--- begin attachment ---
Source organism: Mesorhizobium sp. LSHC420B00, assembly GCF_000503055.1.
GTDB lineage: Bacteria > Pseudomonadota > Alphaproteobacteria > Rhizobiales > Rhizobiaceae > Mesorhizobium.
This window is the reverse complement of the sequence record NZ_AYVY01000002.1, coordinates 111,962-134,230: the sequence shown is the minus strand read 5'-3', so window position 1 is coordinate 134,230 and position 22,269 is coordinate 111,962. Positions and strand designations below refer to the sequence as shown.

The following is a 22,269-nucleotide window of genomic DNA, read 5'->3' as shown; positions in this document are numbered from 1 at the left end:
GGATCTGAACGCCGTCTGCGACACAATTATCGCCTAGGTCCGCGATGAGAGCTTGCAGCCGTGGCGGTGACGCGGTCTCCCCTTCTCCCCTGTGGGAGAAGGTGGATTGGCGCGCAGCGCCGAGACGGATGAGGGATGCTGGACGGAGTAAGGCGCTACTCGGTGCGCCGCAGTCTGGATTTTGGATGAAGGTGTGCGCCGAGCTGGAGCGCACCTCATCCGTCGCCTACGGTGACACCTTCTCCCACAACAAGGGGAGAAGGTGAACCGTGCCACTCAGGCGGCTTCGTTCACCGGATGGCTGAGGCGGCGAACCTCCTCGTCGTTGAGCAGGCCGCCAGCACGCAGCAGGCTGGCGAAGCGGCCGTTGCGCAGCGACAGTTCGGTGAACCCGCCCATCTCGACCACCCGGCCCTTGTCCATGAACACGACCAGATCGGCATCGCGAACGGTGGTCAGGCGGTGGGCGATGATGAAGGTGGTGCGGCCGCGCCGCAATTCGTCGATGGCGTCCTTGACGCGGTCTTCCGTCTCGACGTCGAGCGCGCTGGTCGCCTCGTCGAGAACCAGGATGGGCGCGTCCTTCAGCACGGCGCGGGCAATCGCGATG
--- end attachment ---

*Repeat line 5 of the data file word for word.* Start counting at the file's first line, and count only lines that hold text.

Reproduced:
GGATCTGAACGCCGTCTGCGACACAATTATCGCCTAGGTCCGCGATGAGAGCTTGCAGCCGTGGCGGTGACGCGGTCTCCCCTTCTCCCCTGTGGGAGAAGGTGGATTGGCGCGCAGCGCCGAGACGGATGAGGGATGCTGGACGGAGTAAGGCGCTACTCGGTGCGCCGCAGTCTGGATTTTGGATGAAGGTGTGCGCCGAGCTGGAGCGCACCTCATCCGTCGCCTACGGTGACACCTTCTCCCACAACAAGGGGAGAAGGTGAACCGTGCCACTCAGGCGGCTTCGTTCACCGGATGGCTGAGGCGGCGAACCTCCTCGTCGTTGAGCAGGCCGCCAGCACGCAGCAGGCTGGCGAAGCGGCCGTTGCGCAGCGACAGTTCGGTGAACCCGCCCATCTCGACCACCCGGCCCTTGTCCATGAACACGACCAGATCGGCATCGCGAACGGTGGTCAGGCGGTGGGCGATGATGAAGGTGGTGCGGCCGCGCCGCAATTCGTCGATGGCGTCCTTGACGCGGTCTTCCGTCTCGACGTCGAGCGCGCTGGTCGCCTCGTCGAGAACCAGGATGGGCGCGTCCTTCAGCACGGCGCGGGCAATCGCGATG